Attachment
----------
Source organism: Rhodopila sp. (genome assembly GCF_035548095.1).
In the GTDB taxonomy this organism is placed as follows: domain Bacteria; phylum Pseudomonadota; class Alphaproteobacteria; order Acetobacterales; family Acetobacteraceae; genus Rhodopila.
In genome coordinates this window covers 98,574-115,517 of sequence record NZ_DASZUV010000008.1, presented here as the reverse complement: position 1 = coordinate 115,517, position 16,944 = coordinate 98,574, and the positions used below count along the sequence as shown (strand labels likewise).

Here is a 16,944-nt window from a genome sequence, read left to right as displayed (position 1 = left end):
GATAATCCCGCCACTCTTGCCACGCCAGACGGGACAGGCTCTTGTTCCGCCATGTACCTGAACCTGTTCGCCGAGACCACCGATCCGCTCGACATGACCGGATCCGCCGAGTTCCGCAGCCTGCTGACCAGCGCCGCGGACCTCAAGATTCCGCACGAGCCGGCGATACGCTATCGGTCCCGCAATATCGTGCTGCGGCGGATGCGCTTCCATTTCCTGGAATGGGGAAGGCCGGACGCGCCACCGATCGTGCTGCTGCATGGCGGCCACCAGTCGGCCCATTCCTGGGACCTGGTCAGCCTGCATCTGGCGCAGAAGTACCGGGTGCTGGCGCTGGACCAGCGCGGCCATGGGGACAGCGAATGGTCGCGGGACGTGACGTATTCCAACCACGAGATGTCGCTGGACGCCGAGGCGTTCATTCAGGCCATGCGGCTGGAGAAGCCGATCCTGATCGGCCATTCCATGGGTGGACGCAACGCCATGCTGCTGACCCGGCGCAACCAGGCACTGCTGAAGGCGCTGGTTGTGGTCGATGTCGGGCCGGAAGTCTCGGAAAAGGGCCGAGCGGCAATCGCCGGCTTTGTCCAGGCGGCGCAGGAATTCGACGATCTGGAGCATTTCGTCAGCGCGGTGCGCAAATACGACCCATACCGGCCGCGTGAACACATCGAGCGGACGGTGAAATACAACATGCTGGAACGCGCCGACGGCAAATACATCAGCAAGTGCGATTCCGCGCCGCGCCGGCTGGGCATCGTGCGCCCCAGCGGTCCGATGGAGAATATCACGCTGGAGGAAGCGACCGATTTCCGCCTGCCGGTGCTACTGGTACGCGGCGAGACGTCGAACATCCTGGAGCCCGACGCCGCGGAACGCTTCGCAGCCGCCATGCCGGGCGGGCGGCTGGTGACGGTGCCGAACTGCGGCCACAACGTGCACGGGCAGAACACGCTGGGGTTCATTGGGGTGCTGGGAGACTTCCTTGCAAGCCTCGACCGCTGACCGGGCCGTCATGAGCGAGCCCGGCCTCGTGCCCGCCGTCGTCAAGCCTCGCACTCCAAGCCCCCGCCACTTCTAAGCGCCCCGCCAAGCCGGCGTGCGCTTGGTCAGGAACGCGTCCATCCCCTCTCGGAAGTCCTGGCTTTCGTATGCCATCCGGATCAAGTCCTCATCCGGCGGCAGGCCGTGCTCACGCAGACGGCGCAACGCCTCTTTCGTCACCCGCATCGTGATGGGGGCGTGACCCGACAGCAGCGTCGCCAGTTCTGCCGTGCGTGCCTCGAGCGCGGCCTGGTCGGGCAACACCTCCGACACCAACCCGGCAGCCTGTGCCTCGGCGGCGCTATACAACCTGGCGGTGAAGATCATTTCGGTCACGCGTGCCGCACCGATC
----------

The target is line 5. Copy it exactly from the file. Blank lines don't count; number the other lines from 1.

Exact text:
GATAATCCCGCCACTCTTGCCACGCCAGACGGGACAGGCTCTTGTTCCGCCATGTACCTGAACCTGTTCGCCGAGACCACCGATCCGCTCGACATGACCGGATCCGCCGAGTTCCGCAGCCTGCTGACCAGCGCCGCGGACCTCAAGATTCCGCACGAGCCGGCGATACGCTATCGGTCCCGCAATATCGTGCTGCGGCGGATGCGCTTCCATTTCCTGGAATGGGGAAGGCCGGACGCGCCACCGATCGTGCTGCTGCATGGCGGCCACCAGTCGGCCCATTCCTGGGACCTGGTCAGCCTGCATCTGGCGCAGAAGTACCGGGTGCTGGCGCTGGACCAGCGCGGCCATGGGGACAGCGAATGGTCGCGGGACGTGACGTATTCCAACCACGAGATGTCGCTGGACGCCGAGGCGTTCATTCAGGCCATGCGGCTGGAGAAGCCGATCCTGATCGGCCATTCCATGGGTGGACGCAACGCCATGCTGCTGACCCGGCGCAACCAGGCACTGCTGAAGGCGCTGGTTGTGGTCGATGTCGGGCCGGAAGTCTCGGAAAAGGGCCGAGCGGCAATCGCCGGCTTTGTCCAGGCGGCGCAGGAATTCGACGATCTGGAGCATTTCGTCAGCGCGGTGCGCAAATACGACCCATACCGGCCGCGTGAACACATCGAGCGGACGGTGAAATACAACATGCTGGAACGCGCCGACGGCAAATACATCAGCAAGTGCGATTCCGCGCCGCGCCGGCTGGGCATCGTGCGCCCCAGCGGTCCGATGGAGAATATCACGCTGGAGGAAGCGACCGATTTCCGCCTGCCGGTGCTACTGGTACGCGGCGAGACGTCGAACATCCTGGAGCCCGACGCCGCGGAACGCTTCGCAGCCGCCATGCCGGGCGGGCGGCTGGTGACGGTGCCGAACTGCGGCCACAACGTGCACGGGCAGAACACGCTGGGGTTCATTGGGGTGCTGGGAGACTTCCTTGCAAGCCTCGACCGCTGACCGGGCCGTCATGAGCGAGCCCGGCCTCGTGCCCGCCGTCGTCAAGCCTCGCACTCCAAGCCCCCGCCACTTCTAAGCGCCCCGCCAAGCCGGCGTGCGCTTGGTCAGGAACGCGTCCATCCCCTCTCGGAAGTCCTGGCTTTCGTATGCCATCCGGATCAAGTCCTCATCCGGCGGCAGGCCGTGCTCACGCAGACGGCGCAACGCCTCTTTCGTCACCCGCATCGTGATGGGGGCGTGACCCGACAGCAGCGTCGCCAGTTCTGCCGTGCGTGCCTCGAGCGCGGCCTGGTCGGGCAACACCTCCGACACCAACCCGGCAGCCTGTGCCTCGGCGGCGCTATACAACCTGGCGGTGAAGATCATTTCGGTCACGCGTGCCGCACCGATC